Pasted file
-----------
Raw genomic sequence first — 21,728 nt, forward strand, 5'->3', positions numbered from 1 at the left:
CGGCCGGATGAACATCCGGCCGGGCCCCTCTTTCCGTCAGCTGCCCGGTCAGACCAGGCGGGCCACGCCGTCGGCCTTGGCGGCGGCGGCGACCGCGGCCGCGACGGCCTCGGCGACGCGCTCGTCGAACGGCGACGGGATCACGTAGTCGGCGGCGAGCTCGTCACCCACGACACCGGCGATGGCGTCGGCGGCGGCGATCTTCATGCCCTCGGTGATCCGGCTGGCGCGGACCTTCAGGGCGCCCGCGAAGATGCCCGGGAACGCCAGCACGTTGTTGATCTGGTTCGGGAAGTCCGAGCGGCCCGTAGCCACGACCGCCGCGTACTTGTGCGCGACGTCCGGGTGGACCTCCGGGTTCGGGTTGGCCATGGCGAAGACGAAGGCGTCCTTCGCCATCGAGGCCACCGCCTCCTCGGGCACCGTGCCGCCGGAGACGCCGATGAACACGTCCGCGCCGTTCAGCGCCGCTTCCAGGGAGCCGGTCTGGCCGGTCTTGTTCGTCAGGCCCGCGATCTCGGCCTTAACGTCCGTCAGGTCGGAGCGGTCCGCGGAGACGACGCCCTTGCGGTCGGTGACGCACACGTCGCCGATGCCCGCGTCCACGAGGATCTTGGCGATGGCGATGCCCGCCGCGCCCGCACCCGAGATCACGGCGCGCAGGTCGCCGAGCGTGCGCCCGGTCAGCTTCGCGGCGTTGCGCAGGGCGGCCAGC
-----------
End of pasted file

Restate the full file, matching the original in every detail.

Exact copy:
Raw genomic sequence first — 21,728 nt, forward strand, 5'->3', positions numbered from 1 at the left:
CGGCCGGATGAACATCCGGCCGGGCCCCTCTTTCCGTCAGCTGCCCGGTCAGACCAGGCGGGCCACGCCGTCGGCCTTGGCGGCGGCGGCGACCGCGGCCGCGACGGCCTCGGCGACGCGCTCGTCGAACGGCGACGGGATCACGTAGTCGGCGGCGAGCTCGTCACCCACGACACCGGCGATGGCGTCGGCGGCGGCGATCTTCATGCCCTCGGTGATCCGGCTGGCGCGGACCTTCAGGGCGCCCGCGAAGATGCCCGGGAACGCCAGCACGTTGTTGATCTGGTTCGGGAAGTCCGAGCGGCCCGTAGCCACGACCGCCGCGTACTTGTGCGCGACGTCCGGGTGGACCTCCGGGTTCGGGTTGGCCATGGCGAAGACGAAGGCGTCCTTCGCCATCGAGGCCACCGCCTCCTCGGGCACCGTGCCGCCGGAGACGCCGATGAACACGTCCGCGCCGTTCAGCGCCGCTTCCAGGGAGCCGGTCTGGCCGGTCTTGTTCGTCAGGCCCGCGATCTCGGCCTTAACGTCCGTCAGGTCGGAGCGGTCCGCGGAGACGACGCCCTTGCGGTCGGTGACGCACACGTCGCCGATGCCCGCGTCCACGAGGATCTTGGCGATGGCGATGCCCGCCGCGCCCGCACCCGAGATCACGGCGCGCAGGTCGCCGAGCGTGCGCCCGGTCAGCTTCGCGGCGTTGCGCAGGGCGGCCAGC